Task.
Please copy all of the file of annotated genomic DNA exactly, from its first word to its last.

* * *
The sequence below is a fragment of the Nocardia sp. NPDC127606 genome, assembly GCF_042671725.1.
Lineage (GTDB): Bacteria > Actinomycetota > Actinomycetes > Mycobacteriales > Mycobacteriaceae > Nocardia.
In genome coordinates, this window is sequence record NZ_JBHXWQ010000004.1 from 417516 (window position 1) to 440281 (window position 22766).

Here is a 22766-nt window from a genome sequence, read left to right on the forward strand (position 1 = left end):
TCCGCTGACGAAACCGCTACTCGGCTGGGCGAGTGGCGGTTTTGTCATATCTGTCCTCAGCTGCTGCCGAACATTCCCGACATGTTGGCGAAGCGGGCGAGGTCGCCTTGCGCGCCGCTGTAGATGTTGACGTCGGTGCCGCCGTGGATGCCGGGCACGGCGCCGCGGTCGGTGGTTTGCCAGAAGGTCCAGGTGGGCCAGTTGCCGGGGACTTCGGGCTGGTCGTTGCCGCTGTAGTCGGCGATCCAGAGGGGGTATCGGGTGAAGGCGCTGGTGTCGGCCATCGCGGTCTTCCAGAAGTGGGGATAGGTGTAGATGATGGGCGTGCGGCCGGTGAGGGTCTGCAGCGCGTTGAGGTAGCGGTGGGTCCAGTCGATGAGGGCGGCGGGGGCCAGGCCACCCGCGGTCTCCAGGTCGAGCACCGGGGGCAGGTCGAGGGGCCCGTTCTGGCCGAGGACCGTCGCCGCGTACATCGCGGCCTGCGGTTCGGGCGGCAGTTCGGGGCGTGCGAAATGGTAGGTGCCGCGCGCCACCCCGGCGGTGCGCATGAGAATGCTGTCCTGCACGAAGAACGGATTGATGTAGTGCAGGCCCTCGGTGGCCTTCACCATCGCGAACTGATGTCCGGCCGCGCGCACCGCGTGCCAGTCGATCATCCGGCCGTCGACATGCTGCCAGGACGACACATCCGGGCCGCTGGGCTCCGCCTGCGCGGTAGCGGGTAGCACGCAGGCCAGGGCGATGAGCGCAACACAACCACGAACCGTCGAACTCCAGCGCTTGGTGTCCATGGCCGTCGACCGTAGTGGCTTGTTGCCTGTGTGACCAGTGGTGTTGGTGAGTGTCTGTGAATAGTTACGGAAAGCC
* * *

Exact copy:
The sequence below is a fragment of the Nocardia sp. NPDC127606 genome, assembly GCF_042671725.1.
Lineage (GTDB): Bacteria > Actinomycetota > Actinomycetes > Mycobacteriales > Mycobacteriaceae > Nocardia.
In genome coordinates, this window is sequence record NZ_JBHXWQ010000004.1 from 417516 (window position 1) to 440281 (window position 22766).

Here is a 22766-nt window from a genome sequence, read left to right on the forward strand (position 1 = left end):
TCCGCTGACGAAACCGCTACTCGGCTGGGCGAGTGGCGGTTTTGTCATATCTGTCCTCAGCTGCTGCCGAACATTCCCGACATGTTGGCGAAGCGGGCGAGGTCGCCTTGCGCGCCGCTGTAGATGTTGACGTCGGTGCCGCCGTGGATGCCGGGCACGGCGCCGCGGTCGGTGGTTTGCCAGAAGGTCCAGGTGGGCCAGTTGCCGGGGACTTCGGGCTGGTCGTTGCCGCTGTAGTCGGCGATCCAGAGGGGGTATCGGGTGAAGGCGCTGGTGTCGGCCATCGCGGTCTTCCAGAAGTGGGGATAGGTGTAGATGATGGGCGTGCGGCCGGTGAGGGTCTGCAGCGCGTTGAGGTAGCGGTGGGTCCAGTCGATGAGGGCGGCGGGGGCCAGGCCACCCGCGGTCTCCAGGTCGAGCACCGGGGGCAGGTCGAGGGGCCCGTTCTGGCCGAGGACCGTCGCCGCGTACATCGCGGCCTGCGGTTCGGGCGGCAGTTCGGGGCGTGCGAAATGGTAGGTGCCGCGCGCCACCCCGGCGGTGCGCATGAGAATGCTGTCCTGCACGAAGAACGGATTGATGTAGTGCAGGCCCTCGGTGGCCTTCACCATCGCGAACTGATGTCCGGCCGCGCGCACCGCGTGCCAGTCGATCATCCGGCCGTCGACATGCTGCCAGGACGACACATCCGGGCCGCTGGGCTCCGCCTGCGCGGTAGCGGGTAGCACGCAGGCCAGGGCGATGAGCGCAACACAACCACGAACCGTCGAACTCCAGCGCTTGGTGTCCATGGCCGTCGACCGTAGTGGCTTGTTGCCTGTGTGACCAGTGGTGTTGGTGAGTGTCTGTGAATAGTTACGGAAAGCC